• We also discuss how the piece fits into the season as a whole

As part of the general season planning (with Barbara Heroux and Sid Chen), Barbara mentions that the nature of this particular project might be a good fit for several grants, particularly the Gerbode/Hewlett Foundations Music Commissioning award.  Barbara will write a blog entry about this part of the process – suffice it to say for now that we got the grant — thank you, Wallace Alexander Gerbode Foundation and William and Flora Hewlett Foundation! — and therefore the scope of the piece increased to half-a-concert length. My own thinking about the piece changed at this point: a 30 minute piece is very different, conceptually, from a 12 minute piece.

Stay tuned …

Pandora’s Gift

We’re starting a blog to document the making of Pandora’s Gift, a major new performance art piece that will be the cornerstone of Volti’s 2014-2015 season.   Periodically one of the collaborators will chime in here with news about some aspect of the project.  We hope you’ll find it interesting and fun to follow us through the process!

First: What is it?  Pandora’s Gift is going to be a half-concert long (about 30 minutes) work exploring the ancient story of Pandora’s Box through music and movement.  It will be an innovative confluence of art forms, greatly expanding the dramatic and emotional impact of choral music by integrating elements of dance and theater.

Who’s making it?

— Composer: Mark Winges
— Librettist: Denise Newman
— Conductor: Robert Geary
— Singers:  Volti and Ensemble from Piedmont East Bay Children’s Choir
— Stage Director/Choreographer:  Erika Chong Shuch
— Lighting Designer:  Allen Willner

Where: Z Space, 450 Florida Street, San Francisco

When: May 15, 16, 17, 2015

Z Space, San Francisco. Photo by Alexandra Farias


Julian Kusnadi is thrilled to be joining Volti this season as a tenor and baritone. He previously served as Director of the Fleet Street Singers and has vocal directed several musical theater productions. In 2011, he was cast in a two-month international tour of a theatrical production. After singing with the Stanford Chamber Chorale for acheter du cialis en ligne five years, Julian now sings with Bay Area ensembles Volti and Convivium, and serves as tenor section leader at The Episcopal Church of St. Mary the Virgin. He earned his M.A. and B.A. from Stanford University, where he studied religious studies, philosophy, and human biology. He works at a law firm in San Francisco by day and is blown away by the talent of his choral colleagues by night.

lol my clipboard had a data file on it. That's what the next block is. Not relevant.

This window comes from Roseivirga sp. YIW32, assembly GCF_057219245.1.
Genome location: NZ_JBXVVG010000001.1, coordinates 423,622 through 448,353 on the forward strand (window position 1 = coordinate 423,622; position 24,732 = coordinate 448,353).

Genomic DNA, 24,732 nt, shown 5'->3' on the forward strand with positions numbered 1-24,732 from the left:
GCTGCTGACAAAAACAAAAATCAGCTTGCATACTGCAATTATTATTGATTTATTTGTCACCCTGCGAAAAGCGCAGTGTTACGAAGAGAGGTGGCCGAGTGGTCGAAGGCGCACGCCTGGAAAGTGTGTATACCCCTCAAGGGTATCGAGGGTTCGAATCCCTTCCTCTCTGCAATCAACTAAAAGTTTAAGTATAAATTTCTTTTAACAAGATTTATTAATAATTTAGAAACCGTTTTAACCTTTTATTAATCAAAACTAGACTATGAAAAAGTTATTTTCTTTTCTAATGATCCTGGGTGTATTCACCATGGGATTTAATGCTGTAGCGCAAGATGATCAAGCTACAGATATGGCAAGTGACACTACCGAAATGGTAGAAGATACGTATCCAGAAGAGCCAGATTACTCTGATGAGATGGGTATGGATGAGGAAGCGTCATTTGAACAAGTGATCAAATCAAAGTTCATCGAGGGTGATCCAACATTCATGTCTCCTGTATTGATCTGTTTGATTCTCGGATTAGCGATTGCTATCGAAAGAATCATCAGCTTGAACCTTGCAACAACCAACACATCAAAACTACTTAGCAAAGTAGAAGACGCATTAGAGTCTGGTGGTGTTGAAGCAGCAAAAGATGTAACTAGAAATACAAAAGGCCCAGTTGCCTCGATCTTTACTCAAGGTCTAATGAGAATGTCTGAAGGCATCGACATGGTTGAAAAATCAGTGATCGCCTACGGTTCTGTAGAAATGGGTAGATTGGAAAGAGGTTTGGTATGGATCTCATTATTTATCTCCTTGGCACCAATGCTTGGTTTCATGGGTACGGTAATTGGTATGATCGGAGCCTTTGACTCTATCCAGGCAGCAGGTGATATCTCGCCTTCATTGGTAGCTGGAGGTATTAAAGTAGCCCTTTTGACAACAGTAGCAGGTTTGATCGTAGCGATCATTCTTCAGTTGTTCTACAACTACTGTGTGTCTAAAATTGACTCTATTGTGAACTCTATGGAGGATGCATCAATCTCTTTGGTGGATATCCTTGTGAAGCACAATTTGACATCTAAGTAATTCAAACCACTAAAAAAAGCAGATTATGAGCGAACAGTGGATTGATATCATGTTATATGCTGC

While Monica Frame, mezzo soprano, has sung with ensembles ranging from the National Chamber Choir of Israel to the San Francisco Choral Artists, her singing on Valve electronic games and commercials enjoy the most YouTube hits.  She is the alto soloist and section leader at Saint Francis Lutheran Church in San Francisco, and is also a member of San Francisco Renaissance Voices, Marin Baroque Ensemble, and Lacuna Arts Ensembles.  A licensed psychotherapist, Monica specializes in school-based mental health services.  She combines her passions at The Crowden Music Center, where she is the counselor for musical children and their fabulous faculty.  Monica is very pleased to join Volti.


Colby Smith is a recent graduate of Westminster Choir College where she had the privilege of performing in world renowned music halls such as Carnegie Hall, Avery Fisher Hall, the Kimmel Center and NJPAC under the batons of Joseph Flummerfelt, David Robertson, Kurt Masur, Christoph Eschenbach, and Bernard Labadie, with orchestras including the New York Philharmonic, Lucerne Festival Orchestra, Cleveland Orchestra, Philadelphia Orchestra and New Jersey Symphony Orchestra.  Colby also participated in the select ensembles Westminster Choir and Kantorei under the direction of Joe Miller and Andrew Megill.  Through Westminster Choir, she took part in the Spoleto Festival, singing in the chorus of contemporary opera Amistad, composed by Anthony Davis and conducted by Emmanuel Villaume.


Joyce Todd McBride, alto, has been performing music from the 12th to the 21st century in the Bay Area for many years.  She is a composer, arranger, and conducts the women’s chorus Conspiracy of Venus, which performs music from Joni Mitchell to Bjork.  She is also a jazz pianist, and sings at St. Thomas Anglican church.  Joyce teaches piano and voice.  She recently completed a commission for a musical with Bob Moog, which will hopefully be produced  in 2013.